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Fiscal Cliff Averted, But Critical Issues Still Remain

WASHINGTON (CBSNewYork/AP) -- An emergency deal reached after weeks of rancorous negotiations will keep the U.S. from driving off the so-called fiscal cliff, but higher taxes and continued political bickering in Washington threaten to shake the fragile U.S. economy well into 2013.

After months of debating and back room deals, Congress passed a bill late Tuesday night which will keep the country from falling off the fiscal cliff.

Wall Street reacted favorably to the deal, as investors sent the Dow Jones Industrial Average surging more than 308 points. The NASDAQ rose nearly 93 points and the S&P 500 soared 36 points.

The bill extends Bush-era tax rates for every American making less than $400,000 and couples who make less than $450,000. It also delays, for two months, $110 billion in across the board spending cuts.

But critical issues, including reduction of the deficit, remain unresolved.

Mayor Michael Bloomberg said he is disappointed there was no grand bargain reached to implement spending cuts and higher taxes for the wealthiest Americans.

WCBS 880's Rich Lamb reports


Instead, he called the deal that was reached as a "compromise that raised taxes on 77 percent of the people in this country, in spite of all of the verbiage about reducing taxes. That's not what really happened. They did not address, do anything significant to reduce the deficit, which is what this was all about to start with."

The billionaire mayor also said he was furious that the package makes it more painful to give to charities.

"In a world where we are defunding education and the arts and lots of other things - social services, both at the state and federal level - to make it more difficult for people to give charitable contributions is about as crazy a thing as I've ever heard," Bloomberg told reporters including WCBS 880's Rich Lamb.

Lawmakers postponed tough decisions on government spending, giving themselves a reprieve from cuts that were scheduled to begin taking effect automatically Jan. 1. That just sets the stage for more hard-bargaining later. Spending cuts, when they come, could crimp growth even more.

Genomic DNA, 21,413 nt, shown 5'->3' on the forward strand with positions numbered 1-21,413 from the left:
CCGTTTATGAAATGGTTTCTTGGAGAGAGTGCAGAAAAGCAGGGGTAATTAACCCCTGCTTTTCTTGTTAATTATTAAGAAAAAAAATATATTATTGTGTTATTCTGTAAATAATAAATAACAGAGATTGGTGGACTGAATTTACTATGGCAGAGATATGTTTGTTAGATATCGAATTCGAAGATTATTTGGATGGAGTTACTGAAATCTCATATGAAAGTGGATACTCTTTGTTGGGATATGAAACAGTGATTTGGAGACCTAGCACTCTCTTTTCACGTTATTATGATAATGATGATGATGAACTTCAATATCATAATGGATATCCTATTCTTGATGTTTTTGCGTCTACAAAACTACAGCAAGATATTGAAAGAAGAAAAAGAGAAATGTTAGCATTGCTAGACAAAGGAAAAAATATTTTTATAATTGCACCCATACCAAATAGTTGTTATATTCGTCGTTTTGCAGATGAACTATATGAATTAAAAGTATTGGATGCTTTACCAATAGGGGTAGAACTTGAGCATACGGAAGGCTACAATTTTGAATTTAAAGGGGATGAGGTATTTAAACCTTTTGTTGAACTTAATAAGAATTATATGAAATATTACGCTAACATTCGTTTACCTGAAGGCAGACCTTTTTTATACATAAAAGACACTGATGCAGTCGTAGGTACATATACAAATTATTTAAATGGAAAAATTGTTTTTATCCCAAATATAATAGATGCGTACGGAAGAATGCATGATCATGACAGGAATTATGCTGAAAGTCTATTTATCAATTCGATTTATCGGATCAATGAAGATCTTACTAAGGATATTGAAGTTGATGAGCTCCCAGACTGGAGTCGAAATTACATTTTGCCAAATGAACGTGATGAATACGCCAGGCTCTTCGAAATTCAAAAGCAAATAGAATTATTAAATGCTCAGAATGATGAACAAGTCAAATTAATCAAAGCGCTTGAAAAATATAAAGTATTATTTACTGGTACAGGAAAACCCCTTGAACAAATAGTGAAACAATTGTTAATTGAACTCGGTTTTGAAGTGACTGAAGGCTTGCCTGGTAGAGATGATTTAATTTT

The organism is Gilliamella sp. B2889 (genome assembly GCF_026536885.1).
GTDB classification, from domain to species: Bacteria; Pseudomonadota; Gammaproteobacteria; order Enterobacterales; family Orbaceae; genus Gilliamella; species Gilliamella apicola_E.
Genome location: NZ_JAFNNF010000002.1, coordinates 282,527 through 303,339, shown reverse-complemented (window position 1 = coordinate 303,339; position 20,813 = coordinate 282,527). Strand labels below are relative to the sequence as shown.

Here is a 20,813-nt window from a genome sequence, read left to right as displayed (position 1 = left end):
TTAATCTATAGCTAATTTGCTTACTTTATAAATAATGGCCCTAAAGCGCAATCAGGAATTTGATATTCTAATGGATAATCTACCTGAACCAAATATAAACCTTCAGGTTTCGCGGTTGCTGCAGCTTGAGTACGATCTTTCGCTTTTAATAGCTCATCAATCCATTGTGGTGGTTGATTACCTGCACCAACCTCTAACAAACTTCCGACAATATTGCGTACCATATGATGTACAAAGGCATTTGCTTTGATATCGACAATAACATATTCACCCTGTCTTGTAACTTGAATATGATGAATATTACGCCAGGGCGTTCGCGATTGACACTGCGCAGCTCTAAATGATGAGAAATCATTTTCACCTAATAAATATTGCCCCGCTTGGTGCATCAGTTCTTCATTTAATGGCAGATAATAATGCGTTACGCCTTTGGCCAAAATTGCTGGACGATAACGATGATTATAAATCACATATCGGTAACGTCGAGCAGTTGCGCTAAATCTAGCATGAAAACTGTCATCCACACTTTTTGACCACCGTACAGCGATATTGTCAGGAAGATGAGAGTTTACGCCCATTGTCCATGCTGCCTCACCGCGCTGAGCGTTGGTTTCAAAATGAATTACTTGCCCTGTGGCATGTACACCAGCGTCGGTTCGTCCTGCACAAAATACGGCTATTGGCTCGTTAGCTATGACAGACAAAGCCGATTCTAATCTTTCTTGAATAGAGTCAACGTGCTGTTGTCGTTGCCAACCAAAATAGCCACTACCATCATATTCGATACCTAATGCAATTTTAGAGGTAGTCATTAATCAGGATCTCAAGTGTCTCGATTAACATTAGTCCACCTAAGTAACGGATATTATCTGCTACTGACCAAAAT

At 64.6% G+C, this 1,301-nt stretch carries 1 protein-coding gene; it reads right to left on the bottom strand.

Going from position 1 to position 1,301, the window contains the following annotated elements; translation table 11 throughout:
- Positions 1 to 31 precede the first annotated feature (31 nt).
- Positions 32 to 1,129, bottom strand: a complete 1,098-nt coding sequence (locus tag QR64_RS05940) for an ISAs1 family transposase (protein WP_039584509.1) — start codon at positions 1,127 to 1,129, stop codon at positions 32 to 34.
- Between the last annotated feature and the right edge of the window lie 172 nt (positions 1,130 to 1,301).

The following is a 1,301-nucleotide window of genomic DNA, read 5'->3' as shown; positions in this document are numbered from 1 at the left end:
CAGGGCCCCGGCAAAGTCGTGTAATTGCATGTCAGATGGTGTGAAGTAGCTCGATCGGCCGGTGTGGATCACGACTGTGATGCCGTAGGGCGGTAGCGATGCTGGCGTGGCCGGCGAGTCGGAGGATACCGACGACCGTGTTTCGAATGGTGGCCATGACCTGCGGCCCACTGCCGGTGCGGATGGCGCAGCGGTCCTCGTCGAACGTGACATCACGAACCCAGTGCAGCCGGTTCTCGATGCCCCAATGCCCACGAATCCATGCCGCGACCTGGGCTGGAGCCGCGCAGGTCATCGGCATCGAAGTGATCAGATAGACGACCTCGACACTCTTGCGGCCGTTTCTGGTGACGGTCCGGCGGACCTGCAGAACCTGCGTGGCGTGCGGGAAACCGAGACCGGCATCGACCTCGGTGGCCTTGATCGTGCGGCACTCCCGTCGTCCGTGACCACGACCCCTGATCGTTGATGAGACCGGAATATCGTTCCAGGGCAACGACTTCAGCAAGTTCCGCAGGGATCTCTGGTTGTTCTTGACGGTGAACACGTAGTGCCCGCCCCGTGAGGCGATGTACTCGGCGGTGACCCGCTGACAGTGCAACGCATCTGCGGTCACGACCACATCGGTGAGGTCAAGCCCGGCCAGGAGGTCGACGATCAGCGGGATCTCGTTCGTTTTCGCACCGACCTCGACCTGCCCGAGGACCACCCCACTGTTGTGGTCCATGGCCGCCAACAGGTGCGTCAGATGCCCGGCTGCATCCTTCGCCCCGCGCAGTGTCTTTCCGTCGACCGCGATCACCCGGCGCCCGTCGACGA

And another standoff is likely to arrive as early as February when Congress will need to raise the $16.4 trillion federal borrowing limit so the government can keep paying its bills. House Republicans probably won't agree to raise the debt limit without offsetting spending cuts that Democrats are sure to resist.

President Barack Obama praised Congress for passing the bill with bipartisan support, but then turned his sights on the next big fiscal debate -- the nation's debt limit.

"I will not have another debate with this Congress over whether they should pay the bills that they have already racked up," he said.

Treasury Secretary Timothy Geithner has warned Congress the country is just a few months away from defaulting on its loans for the first time in U.S. history.

"The consequences for the entire global economy would be catastrophic, far worse than the impact of a fiscal cliff," Obama said.

But many Republican congressmen say the debt limit debate is the last chance for them to secure the deep spending cuts necessary to pay down our nation's debt.

Many economists are disappointed that Congress and the White House couldn't reach agreement on a broader deal that significantly reduces the deficit over the next 10 years. That could have boosted business and consumer confidence and accelerated growth.

No progress has been made on reforming the government's big entitlement programs, mainly Medicare and Social Security.

Following the president's address, he boarded Air Force One to fly back to Hawaii to finish his vacation with his family. He will sign the bill into law while in Hawaii.

(TM and © Copyright 2013 CBS Radio Inc. and its relevant subsidiaries. CBS RADIO and EYE Logo TM and Copyright 2013 CBS Broadcasting Inc. Used under license. All Rights Reserved. This material may not be published, broadcast, rewritten, or redistributed. The Associated Press contributed to this report.)

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